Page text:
The good:Attractive; practical side-opening design; comfortable; relatively low profile; roomy top pocket.
The bad:Could use a few more pockets.
The bottom line:A solid, compact backpack, the Lowepro Fastpack 100 lets you carry a dSLR and a lens or two, plus some personal items in comfort.
A variation on the company's side-opening, single-strap Slingshot models, the Lowepro Fastpack series integrates the clever top-and-side camera compartment approach with a more traditional backpack design. The smallest of the line, the Fastpack 100, offers an attractive compact, comfortable option for the day-tripper or urban photographer with minimalist accessory needs.
The Fastpack 100's camera compartment is just large enough to accommodate a medium-sized body--one the size of the Sony Alpha DLSR-A350 is about the biggest that will fit--equipped with a midrange telephoto lens and a standard-zoom spare or flash unit. To squeeze the flash into its compartment I had to fold it to a 90-degree angle. Inside the flap you'll find two flash-media pouches. More would be welcome.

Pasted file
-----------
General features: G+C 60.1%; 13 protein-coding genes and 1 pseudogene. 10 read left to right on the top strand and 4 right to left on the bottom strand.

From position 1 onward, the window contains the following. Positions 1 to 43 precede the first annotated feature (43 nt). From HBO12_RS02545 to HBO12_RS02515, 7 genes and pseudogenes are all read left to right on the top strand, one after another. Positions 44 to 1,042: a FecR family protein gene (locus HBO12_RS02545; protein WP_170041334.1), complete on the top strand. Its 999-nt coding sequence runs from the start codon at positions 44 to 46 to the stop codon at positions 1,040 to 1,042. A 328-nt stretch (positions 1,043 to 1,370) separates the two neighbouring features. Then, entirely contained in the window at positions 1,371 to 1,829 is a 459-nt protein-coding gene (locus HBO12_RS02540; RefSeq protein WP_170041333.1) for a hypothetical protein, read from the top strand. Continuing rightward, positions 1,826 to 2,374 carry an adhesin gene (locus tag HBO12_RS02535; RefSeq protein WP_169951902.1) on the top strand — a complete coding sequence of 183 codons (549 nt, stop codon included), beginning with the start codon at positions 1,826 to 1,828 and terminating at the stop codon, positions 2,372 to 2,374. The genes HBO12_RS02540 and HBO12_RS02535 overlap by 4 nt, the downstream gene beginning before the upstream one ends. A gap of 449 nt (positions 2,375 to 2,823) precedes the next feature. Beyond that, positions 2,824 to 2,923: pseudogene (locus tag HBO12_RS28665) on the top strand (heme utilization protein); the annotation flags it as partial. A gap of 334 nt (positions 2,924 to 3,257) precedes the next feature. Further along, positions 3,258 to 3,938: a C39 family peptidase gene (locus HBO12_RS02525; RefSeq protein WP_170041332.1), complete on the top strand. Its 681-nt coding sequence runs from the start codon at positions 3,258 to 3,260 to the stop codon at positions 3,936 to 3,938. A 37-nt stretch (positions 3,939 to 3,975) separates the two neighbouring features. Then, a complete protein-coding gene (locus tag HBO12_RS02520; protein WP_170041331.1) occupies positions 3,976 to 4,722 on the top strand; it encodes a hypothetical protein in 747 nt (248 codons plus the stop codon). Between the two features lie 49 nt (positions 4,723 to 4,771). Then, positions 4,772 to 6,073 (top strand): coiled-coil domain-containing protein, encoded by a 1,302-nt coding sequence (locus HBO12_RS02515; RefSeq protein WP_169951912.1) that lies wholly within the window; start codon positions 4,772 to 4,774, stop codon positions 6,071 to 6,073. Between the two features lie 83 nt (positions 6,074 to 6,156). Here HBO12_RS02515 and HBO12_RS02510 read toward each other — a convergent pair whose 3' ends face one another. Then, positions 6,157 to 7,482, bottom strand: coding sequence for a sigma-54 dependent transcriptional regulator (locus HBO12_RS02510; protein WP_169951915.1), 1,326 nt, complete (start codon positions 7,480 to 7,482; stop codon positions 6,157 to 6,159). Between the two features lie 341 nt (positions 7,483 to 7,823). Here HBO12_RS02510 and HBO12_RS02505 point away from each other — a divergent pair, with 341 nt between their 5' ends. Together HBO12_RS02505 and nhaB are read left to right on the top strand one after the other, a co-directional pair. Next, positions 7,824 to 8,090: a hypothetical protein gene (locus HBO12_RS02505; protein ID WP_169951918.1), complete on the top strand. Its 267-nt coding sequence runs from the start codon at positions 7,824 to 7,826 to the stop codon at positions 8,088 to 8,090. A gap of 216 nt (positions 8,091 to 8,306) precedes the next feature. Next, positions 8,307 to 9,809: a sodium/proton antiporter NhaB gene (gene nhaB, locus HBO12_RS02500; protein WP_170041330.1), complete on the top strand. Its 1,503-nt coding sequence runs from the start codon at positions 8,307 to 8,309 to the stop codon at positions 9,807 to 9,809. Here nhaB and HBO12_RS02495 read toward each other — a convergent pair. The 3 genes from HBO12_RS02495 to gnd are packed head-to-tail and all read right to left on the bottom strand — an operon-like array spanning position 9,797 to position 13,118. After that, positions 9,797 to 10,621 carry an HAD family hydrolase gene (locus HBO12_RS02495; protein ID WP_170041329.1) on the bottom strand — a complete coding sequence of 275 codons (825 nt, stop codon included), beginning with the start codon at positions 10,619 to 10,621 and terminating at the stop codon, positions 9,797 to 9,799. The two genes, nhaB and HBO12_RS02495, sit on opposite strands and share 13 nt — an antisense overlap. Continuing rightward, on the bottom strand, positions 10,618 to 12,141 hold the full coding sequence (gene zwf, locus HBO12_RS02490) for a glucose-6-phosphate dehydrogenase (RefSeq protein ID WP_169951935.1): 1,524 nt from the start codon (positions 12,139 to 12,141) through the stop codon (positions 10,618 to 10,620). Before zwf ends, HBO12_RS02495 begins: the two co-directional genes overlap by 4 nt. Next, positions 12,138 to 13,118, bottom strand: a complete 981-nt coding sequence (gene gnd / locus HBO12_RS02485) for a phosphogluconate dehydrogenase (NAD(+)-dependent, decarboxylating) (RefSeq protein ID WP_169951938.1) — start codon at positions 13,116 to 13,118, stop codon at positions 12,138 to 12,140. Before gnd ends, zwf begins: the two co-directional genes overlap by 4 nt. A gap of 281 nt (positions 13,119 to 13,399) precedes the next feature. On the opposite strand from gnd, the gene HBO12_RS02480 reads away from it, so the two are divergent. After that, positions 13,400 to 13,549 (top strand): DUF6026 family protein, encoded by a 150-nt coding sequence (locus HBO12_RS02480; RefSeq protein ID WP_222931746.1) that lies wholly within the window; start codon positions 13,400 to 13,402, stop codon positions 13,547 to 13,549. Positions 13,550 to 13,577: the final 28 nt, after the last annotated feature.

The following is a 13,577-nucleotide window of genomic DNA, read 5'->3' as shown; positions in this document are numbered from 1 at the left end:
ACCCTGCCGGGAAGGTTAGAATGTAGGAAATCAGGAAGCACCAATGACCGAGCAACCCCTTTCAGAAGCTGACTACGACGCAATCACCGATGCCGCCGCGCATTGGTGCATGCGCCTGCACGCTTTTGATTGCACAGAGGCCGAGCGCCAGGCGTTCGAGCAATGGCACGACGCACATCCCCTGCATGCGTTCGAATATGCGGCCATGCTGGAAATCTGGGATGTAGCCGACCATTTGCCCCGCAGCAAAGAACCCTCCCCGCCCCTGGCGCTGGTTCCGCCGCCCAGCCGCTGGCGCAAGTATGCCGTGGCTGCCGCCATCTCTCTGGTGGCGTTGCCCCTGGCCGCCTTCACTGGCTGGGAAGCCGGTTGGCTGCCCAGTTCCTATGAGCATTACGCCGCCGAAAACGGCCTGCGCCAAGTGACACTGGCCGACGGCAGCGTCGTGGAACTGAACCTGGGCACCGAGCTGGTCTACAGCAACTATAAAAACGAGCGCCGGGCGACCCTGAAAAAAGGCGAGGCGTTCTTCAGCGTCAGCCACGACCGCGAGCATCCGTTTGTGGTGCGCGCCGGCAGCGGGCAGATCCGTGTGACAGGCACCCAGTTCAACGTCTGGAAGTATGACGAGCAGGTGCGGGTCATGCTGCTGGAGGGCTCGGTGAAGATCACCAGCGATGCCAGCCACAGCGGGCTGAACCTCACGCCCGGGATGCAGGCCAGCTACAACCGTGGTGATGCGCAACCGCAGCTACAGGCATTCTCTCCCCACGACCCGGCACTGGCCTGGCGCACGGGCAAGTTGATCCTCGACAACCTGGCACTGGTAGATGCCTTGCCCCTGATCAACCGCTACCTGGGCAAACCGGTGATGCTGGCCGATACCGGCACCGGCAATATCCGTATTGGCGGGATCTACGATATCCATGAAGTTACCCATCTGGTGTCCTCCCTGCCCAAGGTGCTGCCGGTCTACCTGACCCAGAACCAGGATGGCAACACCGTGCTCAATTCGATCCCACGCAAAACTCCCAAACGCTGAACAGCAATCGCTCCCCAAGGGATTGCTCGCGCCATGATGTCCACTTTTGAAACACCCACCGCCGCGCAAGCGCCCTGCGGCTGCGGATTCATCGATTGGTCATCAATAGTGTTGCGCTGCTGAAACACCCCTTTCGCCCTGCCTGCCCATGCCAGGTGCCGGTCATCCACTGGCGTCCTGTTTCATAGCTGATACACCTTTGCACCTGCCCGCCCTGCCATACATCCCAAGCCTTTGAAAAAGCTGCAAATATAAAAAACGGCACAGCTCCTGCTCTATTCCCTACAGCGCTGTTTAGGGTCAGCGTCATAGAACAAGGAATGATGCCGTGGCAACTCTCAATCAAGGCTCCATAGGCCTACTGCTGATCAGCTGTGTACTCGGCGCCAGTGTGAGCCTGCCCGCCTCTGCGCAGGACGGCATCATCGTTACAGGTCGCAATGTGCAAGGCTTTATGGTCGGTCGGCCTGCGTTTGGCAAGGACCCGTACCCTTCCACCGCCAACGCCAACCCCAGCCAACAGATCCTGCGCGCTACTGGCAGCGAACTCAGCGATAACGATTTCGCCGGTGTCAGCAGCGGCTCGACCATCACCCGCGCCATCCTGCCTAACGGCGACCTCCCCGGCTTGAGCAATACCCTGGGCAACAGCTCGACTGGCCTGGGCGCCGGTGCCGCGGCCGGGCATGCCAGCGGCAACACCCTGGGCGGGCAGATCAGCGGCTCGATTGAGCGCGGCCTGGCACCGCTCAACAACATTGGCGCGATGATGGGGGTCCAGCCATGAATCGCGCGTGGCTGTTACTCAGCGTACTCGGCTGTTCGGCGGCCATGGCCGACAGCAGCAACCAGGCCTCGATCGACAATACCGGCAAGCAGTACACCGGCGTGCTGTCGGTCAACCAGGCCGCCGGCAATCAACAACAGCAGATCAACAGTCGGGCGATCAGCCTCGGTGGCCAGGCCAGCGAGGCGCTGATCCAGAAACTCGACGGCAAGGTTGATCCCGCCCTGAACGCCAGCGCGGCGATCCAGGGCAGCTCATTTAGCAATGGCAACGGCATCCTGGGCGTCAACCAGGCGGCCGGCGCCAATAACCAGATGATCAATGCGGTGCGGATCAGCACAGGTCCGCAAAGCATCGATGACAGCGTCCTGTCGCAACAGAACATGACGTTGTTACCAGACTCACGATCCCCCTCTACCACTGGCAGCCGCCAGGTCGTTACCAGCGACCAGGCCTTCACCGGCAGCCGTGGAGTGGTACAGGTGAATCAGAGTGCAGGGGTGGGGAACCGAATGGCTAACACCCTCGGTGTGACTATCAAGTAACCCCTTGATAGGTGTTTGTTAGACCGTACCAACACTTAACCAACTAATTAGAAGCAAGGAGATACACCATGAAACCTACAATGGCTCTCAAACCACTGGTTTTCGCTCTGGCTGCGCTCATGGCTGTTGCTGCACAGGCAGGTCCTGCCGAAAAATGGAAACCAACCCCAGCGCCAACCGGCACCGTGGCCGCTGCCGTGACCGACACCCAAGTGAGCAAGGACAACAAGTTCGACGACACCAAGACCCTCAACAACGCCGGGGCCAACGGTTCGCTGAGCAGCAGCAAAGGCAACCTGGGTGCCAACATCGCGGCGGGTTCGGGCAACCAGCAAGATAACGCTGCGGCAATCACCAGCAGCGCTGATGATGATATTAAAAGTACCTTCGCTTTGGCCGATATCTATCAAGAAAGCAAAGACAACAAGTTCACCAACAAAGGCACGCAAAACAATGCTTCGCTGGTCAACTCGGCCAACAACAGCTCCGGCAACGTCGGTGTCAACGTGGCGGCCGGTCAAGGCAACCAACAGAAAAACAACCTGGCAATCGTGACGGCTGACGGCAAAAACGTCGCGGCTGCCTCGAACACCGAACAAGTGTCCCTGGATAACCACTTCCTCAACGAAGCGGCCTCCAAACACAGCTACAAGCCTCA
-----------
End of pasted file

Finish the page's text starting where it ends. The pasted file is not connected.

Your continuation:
The Fastpack 100's default configuration seems arrayed for a body and two lenses. If you keep a lens on the body, you'll want to remove the divider for the smaller section.
The top pocket is quite roomy. It's large enough to hold a trade paperback book, folded letter-size paper, and other miscellany. There are a couple spaces to slide in pens, a mesh pocket that can handle a largish MP3 player, and a small pocket sized for a typical cell phone. A few more pockets, pouches, or dividers would be useful to keep random items organized, though.
Made of weather-resistant nylon with a polyester lining, the Fastpack seems quite well made and sturdy. The padded straps and back are comfortable enough for a day of roaming.
There's a flat pocket on top of the camera compartment, which can't hold much, and a zippered outside pocket on top, for stuff such as tissues.